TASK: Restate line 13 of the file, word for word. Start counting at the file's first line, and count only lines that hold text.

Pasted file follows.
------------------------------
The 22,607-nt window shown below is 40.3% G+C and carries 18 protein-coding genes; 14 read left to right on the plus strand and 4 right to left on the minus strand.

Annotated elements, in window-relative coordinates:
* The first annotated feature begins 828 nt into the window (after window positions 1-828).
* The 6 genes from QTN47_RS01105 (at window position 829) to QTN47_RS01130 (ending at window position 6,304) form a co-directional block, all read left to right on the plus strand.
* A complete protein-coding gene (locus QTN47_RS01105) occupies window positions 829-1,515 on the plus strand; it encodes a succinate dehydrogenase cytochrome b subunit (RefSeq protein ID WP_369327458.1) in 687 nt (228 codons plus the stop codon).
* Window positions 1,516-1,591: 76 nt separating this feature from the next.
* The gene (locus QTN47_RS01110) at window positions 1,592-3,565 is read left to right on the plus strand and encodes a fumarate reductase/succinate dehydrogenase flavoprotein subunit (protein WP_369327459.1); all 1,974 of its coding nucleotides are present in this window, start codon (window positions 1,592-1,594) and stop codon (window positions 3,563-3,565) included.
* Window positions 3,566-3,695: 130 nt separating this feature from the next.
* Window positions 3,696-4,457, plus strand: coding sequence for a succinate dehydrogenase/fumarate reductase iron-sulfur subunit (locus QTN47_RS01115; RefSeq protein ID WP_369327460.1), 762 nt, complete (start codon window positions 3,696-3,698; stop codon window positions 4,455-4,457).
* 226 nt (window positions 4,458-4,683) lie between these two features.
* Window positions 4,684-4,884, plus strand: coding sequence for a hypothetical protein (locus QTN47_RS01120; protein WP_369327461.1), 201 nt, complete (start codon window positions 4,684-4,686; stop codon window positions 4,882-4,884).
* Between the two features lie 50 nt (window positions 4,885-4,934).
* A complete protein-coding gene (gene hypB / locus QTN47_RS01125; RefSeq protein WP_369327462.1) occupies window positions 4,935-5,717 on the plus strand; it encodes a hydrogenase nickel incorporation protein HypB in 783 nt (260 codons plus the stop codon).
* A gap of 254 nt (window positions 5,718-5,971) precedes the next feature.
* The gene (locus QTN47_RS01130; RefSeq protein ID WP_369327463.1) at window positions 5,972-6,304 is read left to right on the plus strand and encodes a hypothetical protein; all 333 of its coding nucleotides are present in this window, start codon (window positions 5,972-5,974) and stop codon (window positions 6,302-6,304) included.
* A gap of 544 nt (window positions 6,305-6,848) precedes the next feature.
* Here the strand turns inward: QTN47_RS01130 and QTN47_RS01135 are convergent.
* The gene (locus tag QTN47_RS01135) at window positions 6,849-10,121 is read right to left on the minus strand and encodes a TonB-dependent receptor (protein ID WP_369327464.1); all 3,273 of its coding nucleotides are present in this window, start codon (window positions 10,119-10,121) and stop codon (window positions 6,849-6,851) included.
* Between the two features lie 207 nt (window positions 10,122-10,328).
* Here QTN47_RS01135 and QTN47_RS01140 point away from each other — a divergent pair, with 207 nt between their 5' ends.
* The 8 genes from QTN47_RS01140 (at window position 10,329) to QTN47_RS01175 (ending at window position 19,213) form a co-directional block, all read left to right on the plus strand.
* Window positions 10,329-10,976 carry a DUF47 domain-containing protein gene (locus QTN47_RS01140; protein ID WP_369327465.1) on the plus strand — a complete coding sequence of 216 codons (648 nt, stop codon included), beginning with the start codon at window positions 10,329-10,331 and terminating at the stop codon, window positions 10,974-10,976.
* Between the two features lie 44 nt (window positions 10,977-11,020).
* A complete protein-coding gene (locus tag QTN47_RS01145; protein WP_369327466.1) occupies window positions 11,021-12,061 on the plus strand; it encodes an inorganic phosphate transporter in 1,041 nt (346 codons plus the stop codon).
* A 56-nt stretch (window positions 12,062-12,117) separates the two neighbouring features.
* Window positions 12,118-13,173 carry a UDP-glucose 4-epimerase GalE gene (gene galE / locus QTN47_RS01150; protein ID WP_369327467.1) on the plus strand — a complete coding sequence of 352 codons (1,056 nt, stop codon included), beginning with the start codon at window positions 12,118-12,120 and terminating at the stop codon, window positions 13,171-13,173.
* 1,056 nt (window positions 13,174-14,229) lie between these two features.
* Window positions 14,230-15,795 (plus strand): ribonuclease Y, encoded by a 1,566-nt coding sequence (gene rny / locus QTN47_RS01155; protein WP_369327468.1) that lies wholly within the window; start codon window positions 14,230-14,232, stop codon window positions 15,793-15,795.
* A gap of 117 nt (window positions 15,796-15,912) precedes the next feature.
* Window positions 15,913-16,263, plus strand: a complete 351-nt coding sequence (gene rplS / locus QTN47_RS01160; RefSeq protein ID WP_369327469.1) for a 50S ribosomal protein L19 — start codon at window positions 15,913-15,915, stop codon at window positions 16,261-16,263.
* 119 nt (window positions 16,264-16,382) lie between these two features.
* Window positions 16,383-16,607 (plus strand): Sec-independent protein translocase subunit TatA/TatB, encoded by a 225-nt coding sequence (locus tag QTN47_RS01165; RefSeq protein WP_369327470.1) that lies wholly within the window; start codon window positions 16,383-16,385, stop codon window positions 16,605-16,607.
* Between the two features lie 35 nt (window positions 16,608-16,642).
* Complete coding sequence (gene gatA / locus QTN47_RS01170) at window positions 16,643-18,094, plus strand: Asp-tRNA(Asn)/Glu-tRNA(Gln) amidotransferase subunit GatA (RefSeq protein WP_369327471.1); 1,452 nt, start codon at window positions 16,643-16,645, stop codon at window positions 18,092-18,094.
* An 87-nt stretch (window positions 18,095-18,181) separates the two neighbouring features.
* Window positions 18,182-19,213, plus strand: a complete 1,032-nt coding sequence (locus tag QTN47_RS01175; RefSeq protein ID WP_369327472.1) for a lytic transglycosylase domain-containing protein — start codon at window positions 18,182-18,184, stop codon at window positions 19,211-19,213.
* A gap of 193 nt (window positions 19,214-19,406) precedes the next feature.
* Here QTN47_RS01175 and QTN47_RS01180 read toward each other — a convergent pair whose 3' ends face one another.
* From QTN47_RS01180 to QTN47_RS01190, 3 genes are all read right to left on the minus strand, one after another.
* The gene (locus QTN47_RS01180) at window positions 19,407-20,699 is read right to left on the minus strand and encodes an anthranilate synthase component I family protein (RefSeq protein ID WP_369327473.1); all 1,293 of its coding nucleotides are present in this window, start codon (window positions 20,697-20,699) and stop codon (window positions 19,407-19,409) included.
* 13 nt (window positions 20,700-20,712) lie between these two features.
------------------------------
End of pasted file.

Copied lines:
* A complete protein-coding gene (gene hypB / locus QTN47_RS01125; RefSeq protein WP_369327462.1) occupies window positions 4,935-5,717 on the plus strand; it encodes a hydrogenase nickel incorporation protein HypB in 783 nt (260 codons plus the stop codon).